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What if dying isn't as bad as we think?

October 18, 2017

Research suggest that maybe we shouldn’t worry so much about our own end.


“What if death is not as bad as we fear?,” asks Jessica_E. Brown in her article in ‘The Guardian’, discussing a research on the topic.





The idea of death, the fear of it, haunts humans more than anything else, she says, “it terrifies us”.


However, researchers have found death can determine our prejudices. To go by the study findings, we don’t need to worry so much. The new research compares our perception of what it’s like to die with the accounts people facing imminent death.


Researchers analysed the writing of regular bloggers with either terminal cancer or amyotrophic lateral sclerosis (ALS) who all died over the course of the study, and compared it to blog posts written by a group of participants who were told to imagine they had been diagnosed with terminal cancer and only had only a few months to live. They looked for general feelings of positivity and negativity, and words describing positive and negative emotions including happiness, fear and terror.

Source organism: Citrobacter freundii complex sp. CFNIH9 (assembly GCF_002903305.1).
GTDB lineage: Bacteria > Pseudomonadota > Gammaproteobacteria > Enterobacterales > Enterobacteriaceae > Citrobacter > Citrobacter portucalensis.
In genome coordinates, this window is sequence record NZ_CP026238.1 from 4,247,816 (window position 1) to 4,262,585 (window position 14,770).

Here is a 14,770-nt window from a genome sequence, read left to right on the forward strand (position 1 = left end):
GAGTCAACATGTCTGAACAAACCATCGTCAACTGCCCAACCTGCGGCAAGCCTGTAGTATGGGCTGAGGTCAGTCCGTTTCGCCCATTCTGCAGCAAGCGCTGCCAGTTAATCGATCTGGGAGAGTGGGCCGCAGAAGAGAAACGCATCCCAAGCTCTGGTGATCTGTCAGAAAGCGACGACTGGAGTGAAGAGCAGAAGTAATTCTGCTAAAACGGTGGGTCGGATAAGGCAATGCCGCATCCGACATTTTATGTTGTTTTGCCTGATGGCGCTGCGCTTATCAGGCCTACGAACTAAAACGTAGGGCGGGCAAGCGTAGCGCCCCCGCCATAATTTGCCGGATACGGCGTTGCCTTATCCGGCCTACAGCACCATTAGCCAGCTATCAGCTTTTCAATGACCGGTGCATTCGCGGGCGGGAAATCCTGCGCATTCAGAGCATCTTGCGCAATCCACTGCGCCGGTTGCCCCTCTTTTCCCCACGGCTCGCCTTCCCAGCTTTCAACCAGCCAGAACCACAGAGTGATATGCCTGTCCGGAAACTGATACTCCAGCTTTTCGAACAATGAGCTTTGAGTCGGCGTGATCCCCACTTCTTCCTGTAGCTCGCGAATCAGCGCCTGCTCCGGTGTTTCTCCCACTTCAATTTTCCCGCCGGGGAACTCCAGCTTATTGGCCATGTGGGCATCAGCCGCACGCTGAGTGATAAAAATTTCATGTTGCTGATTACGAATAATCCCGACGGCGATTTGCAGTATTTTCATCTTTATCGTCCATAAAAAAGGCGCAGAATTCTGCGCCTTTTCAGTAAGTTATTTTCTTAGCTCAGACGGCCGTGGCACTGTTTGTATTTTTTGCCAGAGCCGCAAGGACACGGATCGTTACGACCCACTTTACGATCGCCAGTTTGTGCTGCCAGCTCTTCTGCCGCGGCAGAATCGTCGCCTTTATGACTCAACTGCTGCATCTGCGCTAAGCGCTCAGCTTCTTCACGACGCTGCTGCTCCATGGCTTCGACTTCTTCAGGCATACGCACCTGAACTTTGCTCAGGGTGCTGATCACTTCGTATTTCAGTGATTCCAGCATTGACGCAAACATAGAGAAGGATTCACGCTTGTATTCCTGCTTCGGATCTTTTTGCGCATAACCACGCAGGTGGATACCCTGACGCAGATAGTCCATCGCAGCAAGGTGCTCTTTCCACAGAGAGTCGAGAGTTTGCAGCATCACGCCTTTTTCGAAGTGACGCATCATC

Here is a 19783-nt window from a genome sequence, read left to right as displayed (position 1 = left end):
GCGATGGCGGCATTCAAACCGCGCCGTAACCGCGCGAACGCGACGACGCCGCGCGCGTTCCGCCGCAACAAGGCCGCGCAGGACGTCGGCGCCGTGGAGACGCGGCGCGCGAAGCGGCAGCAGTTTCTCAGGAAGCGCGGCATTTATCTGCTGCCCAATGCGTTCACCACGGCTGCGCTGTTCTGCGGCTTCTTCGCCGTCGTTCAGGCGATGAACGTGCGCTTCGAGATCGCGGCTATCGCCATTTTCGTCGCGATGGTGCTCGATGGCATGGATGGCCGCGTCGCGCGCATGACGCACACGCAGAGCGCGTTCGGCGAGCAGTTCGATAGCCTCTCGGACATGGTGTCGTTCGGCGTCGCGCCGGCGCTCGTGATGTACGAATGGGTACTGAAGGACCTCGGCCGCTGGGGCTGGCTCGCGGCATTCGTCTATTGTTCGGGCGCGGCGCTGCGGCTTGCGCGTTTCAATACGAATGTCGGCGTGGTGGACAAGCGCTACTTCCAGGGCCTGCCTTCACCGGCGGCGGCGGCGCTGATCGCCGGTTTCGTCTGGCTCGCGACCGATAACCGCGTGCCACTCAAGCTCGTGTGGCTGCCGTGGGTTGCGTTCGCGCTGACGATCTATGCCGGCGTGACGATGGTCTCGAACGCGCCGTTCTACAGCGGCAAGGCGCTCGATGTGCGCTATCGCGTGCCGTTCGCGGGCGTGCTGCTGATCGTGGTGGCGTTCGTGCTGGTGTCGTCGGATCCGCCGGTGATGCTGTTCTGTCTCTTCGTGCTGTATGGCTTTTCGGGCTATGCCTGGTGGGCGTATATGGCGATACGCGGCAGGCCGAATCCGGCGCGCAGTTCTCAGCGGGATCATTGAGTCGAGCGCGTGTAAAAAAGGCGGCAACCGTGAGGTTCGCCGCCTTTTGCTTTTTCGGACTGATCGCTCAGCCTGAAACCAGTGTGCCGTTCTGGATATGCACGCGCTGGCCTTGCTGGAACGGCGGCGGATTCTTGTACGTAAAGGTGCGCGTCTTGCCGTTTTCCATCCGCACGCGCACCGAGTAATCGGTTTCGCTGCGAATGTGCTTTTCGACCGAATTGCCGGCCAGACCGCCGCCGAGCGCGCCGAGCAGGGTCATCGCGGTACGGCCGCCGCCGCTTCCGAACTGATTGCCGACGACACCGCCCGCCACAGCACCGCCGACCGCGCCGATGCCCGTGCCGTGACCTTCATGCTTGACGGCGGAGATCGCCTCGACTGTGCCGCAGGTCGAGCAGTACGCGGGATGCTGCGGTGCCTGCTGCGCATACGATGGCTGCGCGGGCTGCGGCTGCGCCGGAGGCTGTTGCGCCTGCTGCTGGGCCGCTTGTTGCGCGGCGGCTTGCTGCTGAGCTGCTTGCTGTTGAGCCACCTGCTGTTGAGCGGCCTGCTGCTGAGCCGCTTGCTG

Blog posts from the terminally ill were found to have considerably more positive words and fewer negative ones than those imagining they were dying – and their use of positive language increased as they got close to death.


Researchers also compared the last words and poetry of inmates on death row with a group of people tasked with imagining they were about to face execution. Again, there were fewer negative words from the prisoners. Overall, those facing death focused more on what makes life meaningful, including family and religion.


“We talk all the time about how physically adaptable we are, but we’re also mentally adaptable. We can be happy in prison, in hospital, and we can be happy at the edge of death as well,” Gray said.“Dying isn’t just part of the human condition, but central to it.”.


Lisa Iverach, a research fellow at the University of Sydney, explained, “Individuals facing imminent death have had more time to process the idea of death and dying, and therefore, may be more accepting of the inevitability of death. They also have a very good idea about how they are going to die, which may bring some sense of peace or acceptance.”


But not all of us will know how, or when, we’re going to die in advance of it happening, and therefore will miss out on any benefits to be had by uncovering its uncertainty.


Havi Carel, Professor of Philosophy at the University of Bristol said, “I think you get used to the idea of dying, like we get accustomed to many things. The initial shock after receiving a poor prognosis is horrific, but after months or years of living with this knowledge, the dread subsides.”


Nathan Heflick, researcher and lecturer at the University of Lincoln, said,“The less something is openly discussed, the scarier it becomes.”


Read full article here:

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